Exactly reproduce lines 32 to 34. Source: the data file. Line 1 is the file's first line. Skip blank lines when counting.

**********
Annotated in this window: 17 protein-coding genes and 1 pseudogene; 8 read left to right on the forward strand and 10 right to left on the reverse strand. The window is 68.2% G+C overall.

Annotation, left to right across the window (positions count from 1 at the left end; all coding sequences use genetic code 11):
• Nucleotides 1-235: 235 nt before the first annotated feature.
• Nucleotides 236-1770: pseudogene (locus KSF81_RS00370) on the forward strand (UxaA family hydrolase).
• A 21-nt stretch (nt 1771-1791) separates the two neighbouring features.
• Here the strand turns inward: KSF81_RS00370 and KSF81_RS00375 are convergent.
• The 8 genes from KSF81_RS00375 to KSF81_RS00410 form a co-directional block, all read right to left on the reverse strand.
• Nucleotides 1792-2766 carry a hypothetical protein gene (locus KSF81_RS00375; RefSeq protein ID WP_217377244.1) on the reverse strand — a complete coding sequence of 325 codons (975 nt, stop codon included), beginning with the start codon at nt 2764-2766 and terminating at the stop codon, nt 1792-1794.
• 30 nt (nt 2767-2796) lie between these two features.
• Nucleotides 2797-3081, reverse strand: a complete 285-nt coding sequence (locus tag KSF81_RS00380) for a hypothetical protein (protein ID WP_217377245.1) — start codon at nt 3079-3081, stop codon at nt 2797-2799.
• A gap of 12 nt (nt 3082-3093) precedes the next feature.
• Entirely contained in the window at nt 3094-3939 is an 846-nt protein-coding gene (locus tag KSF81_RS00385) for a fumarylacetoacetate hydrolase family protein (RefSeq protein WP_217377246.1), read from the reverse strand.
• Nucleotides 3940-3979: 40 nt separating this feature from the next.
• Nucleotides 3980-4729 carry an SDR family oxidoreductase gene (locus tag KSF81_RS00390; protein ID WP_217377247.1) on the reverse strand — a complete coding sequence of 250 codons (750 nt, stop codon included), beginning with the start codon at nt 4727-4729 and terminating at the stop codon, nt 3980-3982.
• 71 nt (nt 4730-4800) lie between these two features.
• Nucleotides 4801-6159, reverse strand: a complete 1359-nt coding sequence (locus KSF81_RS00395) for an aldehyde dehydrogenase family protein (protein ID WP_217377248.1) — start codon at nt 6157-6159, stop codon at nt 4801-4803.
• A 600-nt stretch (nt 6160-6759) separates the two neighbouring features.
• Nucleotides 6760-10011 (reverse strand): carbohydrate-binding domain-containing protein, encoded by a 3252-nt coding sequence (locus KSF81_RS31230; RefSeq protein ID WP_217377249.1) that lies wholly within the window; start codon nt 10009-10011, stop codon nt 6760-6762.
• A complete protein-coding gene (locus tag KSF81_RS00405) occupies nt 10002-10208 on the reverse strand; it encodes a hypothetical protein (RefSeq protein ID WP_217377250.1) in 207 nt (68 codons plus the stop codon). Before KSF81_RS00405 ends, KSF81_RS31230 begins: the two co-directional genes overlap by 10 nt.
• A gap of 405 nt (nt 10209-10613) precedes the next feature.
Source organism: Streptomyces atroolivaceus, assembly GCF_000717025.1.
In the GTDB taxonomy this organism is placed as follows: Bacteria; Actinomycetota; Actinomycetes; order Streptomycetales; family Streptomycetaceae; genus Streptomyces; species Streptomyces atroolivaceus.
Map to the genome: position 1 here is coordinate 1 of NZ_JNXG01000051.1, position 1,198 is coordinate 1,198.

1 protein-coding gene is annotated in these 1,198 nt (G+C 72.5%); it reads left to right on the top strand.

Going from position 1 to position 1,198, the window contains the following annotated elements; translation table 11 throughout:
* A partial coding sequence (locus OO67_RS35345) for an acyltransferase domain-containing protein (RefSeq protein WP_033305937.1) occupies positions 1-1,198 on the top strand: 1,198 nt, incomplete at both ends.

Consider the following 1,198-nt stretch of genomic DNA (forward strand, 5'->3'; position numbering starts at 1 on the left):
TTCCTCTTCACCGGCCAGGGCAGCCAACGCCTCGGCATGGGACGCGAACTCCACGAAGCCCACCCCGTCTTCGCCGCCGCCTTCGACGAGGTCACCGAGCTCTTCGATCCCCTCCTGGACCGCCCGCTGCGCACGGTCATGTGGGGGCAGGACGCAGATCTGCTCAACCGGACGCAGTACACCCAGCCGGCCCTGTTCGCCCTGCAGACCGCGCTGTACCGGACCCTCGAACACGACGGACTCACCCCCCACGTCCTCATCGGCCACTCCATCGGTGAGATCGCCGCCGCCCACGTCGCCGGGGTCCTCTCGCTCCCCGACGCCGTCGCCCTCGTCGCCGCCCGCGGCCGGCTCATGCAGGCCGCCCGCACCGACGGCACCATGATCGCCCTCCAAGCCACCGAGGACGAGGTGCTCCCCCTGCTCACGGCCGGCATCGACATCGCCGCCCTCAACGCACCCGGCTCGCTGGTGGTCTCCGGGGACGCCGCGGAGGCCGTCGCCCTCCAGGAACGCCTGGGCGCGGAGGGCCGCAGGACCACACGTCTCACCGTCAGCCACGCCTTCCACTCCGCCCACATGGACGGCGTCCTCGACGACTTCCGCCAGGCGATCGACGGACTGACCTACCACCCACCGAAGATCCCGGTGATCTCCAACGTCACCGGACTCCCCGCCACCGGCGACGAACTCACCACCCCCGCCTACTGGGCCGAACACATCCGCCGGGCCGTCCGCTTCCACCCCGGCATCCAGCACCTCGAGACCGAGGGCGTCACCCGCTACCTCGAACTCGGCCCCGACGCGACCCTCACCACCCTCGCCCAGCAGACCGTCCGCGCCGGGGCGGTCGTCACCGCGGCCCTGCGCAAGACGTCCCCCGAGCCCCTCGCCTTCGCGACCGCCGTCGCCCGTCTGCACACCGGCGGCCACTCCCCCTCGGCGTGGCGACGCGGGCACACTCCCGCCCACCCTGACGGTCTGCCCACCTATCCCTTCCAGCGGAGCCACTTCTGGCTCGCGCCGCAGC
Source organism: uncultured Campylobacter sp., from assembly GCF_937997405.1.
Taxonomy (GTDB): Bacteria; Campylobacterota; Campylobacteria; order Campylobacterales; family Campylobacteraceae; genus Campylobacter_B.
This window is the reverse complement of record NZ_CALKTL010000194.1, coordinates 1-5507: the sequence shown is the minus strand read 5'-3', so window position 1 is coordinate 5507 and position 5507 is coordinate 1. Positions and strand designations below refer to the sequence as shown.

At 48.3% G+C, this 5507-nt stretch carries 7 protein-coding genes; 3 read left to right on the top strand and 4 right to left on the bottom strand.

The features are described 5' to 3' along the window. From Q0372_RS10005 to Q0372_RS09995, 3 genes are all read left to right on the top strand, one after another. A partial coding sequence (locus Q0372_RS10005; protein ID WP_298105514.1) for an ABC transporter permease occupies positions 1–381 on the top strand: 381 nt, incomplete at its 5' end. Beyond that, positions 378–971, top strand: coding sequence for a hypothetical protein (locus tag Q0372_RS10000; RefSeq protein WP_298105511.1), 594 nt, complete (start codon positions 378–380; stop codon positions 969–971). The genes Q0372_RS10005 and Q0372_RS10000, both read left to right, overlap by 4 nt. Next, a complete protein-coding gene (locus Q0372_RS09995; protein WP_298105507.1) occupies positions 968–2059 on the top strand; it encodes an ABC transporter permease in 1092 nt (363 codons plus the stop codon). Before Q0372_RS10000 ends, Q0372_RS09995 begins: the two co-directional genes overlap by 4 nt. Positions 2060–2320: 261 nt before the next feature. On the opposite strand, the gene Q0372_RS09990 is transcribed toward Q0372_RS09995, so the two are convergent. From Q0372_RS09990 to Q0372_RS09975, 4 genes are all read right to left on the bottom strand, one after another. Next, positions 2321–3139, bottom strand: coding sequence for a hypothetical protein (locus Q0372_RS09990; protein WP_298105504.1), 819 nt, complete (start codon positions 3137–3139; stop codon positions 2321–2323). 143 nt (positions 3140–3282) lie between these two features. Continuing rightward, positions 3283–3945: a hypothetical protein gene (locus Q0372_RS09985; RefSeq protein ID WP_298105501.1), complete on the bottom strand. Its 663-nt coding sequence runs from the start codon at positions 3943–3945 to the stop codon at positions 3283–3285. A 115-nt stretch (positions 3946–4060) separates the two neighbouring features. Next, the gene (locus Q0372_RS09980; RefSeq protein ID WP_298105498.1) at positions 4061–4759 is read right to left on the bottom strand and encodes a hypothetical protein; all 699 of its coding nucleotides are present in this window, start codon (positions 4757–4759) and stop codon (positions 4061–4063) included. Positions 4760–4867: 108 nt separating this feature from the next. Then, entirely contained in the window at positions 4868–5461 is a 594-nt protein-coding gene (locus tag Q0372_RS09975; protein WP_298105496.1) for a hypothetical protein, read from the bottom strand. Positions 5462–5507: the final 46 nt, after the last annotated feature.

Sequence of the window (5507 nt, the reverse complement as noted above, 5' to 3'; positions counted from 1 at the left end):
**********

At 48.3% G+C, this 5507-nt stretch carries 7 protein-coding genes; 3 read left to right on the top strand and 4 right to left on the bottom strand.

The features are described 5' to 3' along the window. From Q0372_RS10005 to Q0372_RS09995, 3 genes are all read left to right on the top strand, one after another. A partial coding sequence (locus Q0372_RS10005; protein ID WP_298105514.1) for an ABC transporter permease occupies positions 1–381 on the top strand: 381 nt, incomplete at its 5' end. Beyond that, positions 378–971, top strand: coding sequence for a hypothetical protein (locus tag Q0372_RS10000; RefSeq protein WP_298105511.1), 594 nt, complete (start codon positions 378–380; stop codon positions 969–971). The genes Q0372_RS10005 and Q0372_RS10000, both read left to right, overlap by 4 nt. Next, a complete protein-coding gene (locus Q0372_RS09995; protein WP_298105507.1) occupies positions 968–2059 on the top strand; it encodes an ABC transporter permease in 1092 nt (363 codons plus the stop codon). Before Q0372_RS10000 ends, Q0372_RS09995 begins: the two co-directional genes overlap by 4 nt. Positions 2060–2320: 261 nt before the next feature. On the opposite strand, the gene Q0372_RS09990 is transcribed toward Q0372_RS09995, so the two are convergent. From Q0372_RS09990 to Q0372_RS09975, 4 genes are all read right to left on the bottom strand, one after another. Next, positions 2321–3139, bottom strand: coding sequence for a hypothetical protein (locus Q0372_RS09990; protein WP_298105504.1), 819 nt, complete (start codon positions 3137–3139; stop codon positions 2321–2323). 143 nt (positions 3140–3282) lie between these two features. Continuing rightward, positions 3283–3945: a hypothetical protein gene (locus Q0372_RS09985; RefSeq protein ID WP_298105501.1), complete on the bottom strand. Its 663-nt coding sequence runs from the start codon at positions 3943–3945 to the stop codon at positions 3283–3285. A 115-nt stretch (positions 3946–4060) separates the two neighbouring features. Next, the gene (locus Q0372_RS09980; RefSeq protein ID WP_298105498.1) at positions 4061–4759 is read right to left on the bottom strand and encodes a hypothetical protein; all 699 of its coding nucleotides are present in this window, start codon (positions 4757–4759) and stop codon (positions 4061–4063) included. Positions 4760–4867: 108 nt separating this feature from the next. Then, entirely contained in the window at positions 4868–5461 is a 594-nt protein-coding gene (locus tag Q0372_RS09975; protein WP_298105496.1) for a hypothetical protein, read from the bottom strand. Positions 5462–5507: the final 46 nt, after the last annotated feature.

Sequence of the window (5507 nt, the reverse complement as noted above, 5' to 3'; positions counted from 1 at the left end):